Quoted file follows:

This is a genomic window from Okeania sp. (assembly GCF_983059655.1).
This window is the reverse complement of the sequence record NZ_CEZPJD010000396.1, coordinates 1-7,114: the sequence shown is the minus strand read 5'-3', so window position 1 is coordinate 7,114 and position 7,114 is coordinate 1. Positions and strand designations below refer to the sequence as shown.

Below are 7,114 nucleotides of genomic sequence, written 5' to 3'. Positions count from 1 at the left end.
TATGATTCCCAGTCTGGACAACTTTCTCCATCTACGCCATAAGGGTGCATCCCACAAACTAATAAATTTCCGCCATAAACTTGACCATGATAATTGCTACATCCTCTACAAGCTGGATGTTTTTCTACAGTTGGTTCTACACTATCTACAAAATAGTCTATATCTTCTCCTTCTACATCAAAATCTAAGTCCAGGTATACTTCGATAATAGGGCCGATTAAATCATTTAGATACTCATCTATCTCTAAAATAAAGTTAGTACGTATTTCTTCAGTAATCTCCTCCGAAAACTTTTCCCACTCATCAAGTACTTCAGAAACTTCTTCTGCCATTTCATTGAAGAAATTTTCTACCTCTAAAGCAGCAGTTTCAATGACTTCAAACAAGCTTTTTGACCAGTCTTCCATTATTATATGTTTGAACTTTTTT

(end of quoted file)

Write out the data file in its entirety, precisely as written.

This is a genomic window from Okeania sp. (assembly GCF_983059655.1).
This window is the reverse complement of the sequence record NZ_CEZPJD010000396.1, coordinates 1-7,114: the sequence shown is the minus strand read 5'-3', so window position 1 is coordinate 7,114 and position 7,114 is coordinate 1. Positions and strand designations below refer to the sequence as shown.

Below are 7,114 nucleotides of genomic sequence, written 5' to 3'. Positions count from 1 at the left end.
TATGATTCCCAGTCTGGACAACTTTCTCCATCTACGCCATAAGGGTGCATCCCACAAACTAATAAATTTCCGCCATAAACTTGACCATGATAATTGCTACATCCTCTACAAGCTGGATGTTTTTCTACAGTTGGTTCTACACTATCTACAAAATAGTCTATATCTTCTCCTTCTACATCAAAATCTAAGTCCAGGTATACTTCGATAATAGGGCCGATTAAATCATTTAGATACTCATCTATCTCTAAAATAAAGTTAGTACGTATTTCTTCAGTAATCTCCTCCGAAAACTTTTCCCACTCATCAAGTACTTCAGAAACTTCTTCTGCCATTTCATTGAAGAAATTTTCTACCTCTAAAGCAGCAGTTTCAATGACTTCAAACAAGCTTTTTGACCAGTCTTCCATTATTATATGTTTGAACTTTTTT